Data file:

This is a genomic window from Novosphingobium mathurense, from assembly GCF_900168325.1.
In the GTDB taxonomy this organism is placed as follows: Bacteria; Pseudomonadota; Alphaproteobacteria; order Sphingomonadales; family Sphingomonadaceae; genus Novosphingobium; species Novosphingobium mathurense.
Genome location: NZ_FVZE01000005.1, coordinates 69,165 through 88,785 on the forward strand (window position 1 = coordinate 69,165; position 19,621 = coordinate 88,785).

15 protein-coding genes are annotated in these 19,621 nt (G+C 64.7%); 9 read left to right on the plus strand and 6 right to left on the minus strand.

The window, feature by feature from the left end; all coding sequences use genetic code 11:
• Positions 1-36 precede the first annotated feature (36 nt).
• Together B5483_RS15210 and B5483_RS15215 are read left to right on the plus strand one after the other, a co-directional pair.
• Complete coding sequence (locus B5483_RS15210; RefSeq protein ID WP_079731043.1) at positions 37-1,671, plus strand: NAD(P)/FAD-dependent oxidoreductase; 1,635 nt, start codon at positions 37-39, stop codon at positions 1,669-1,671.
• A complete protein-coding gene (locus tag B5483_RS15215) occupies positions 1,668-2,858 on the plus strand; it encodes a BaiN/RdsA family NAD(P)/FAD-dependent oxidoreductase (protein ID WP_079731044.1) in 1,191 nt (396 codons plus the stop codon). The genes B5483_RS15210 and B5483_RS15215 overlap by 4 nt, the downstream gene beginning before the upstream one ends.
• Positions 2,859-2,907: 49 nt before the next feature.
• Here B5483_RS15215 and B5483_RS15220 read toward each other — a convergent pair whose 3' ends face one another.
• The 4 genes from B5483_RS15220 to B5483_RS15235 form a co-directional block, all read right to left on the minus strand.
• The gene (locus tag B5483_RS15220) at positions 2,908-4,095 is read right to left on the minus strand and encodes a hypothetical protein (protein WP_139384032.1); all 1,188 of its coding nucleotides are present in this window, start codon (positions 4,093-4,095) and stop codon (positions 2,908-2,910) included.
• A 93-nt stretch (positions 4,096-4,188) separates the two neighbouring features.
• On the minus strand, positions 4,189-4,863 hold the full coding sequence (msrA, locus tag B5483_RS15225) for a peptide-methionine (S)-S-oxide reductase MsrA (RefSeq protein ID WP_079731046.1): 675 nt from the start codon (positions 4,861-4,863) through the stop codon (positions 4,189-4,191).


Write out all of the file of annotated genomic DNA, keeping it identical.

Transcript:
This is a genomic window from Novosphingobium mathurense, from assembly GCF_900168325.1.
In the GTDB taxonomy this organism is placed as follows: Bacteria; Pseudomonadota; Alphaproteobacteria; order Sphingomonadales; family Sphingomonadaceae; genus Novosphingobium; species Novosphingobium mathurense.
Genome location: NZ_FVZE01000005.1, coordinates 69,165 through 88,785 on the forward strand (window position 1 = coordinate 69,165; position 19,621 = coordinate 88,785).

15 protein-coding genes are annotated in these 19,621 nt (G+C 64.7%); 9 read left to right on the plus strand and 6 right to left on the minus strand.

The window, feature by feature from the left end; all coding sequences use genetic code 11:
• Positions 1-36 precede the first annotated feature (36 nt).
• Together B5483_RS15210 and B5483_RS15215 are read left to right on the plus strand one after the other, a co-directional pair.
• Complete coding sequence (locus B5483_RS15210; RefSeq protein ID WP_079731043.1) at positions 37-1,671, plus strand: NAD(P)/FAD-dependent oxidoreductase; 1,635 nt, start codon at positions 37-39, stop codon at positions 1,669-1,671.
• A complete protein-coding gene (locus tag B5483_RS15215) occupies positions 1,668-2,858 on the plus strand; it encodes a BaiN/RdsA family NAD(P)/FAD-dependent oxidoreductase (protein ID WP_079731044.1) in 1,191 nt (396 codons plus the stop codon). The genes B5483_RS15210 and B5483_RS15215 overlap by 4 nt, the downstream gene beginning before the upstream one ends.
• Positions 2,859-2,907: 49 nt before the next feature.
• Here B5483_RS15215 and B5483_RS15220 read toward each other — a convergent pair whose 3' ends face one another.
• The 4 genes from B5483_RS15220 to B5483_RS15235 form a co-directional block, all read right to left on the minus strand.
• The gene (locus tag B5483_RS15220) at positions 2,908-4,095 is read right to left on the minus strand and encodes a hypothetical protein (protein WP_139384032.1); all 1,188 of its coding nucleotides are present in this window, start codon (positions 4,093-4,095) and stop codon (positions 2,908-2,910) included.
• A 93-nt stretch (positions 4,096-4,188) separates the two neighbouring features.
• On the minus strand, positions 4,189-4,863 hold the full coding sequence (msrA, locus tag B5483_RS15225) for a peptide-methionine (S)-S-oxide reductase MsrA (RefSeq protein ID WP_079731046.1): 675 nt from the start codon (positions 4,861-4,863) through the stop codon (positions 4,189-4,191).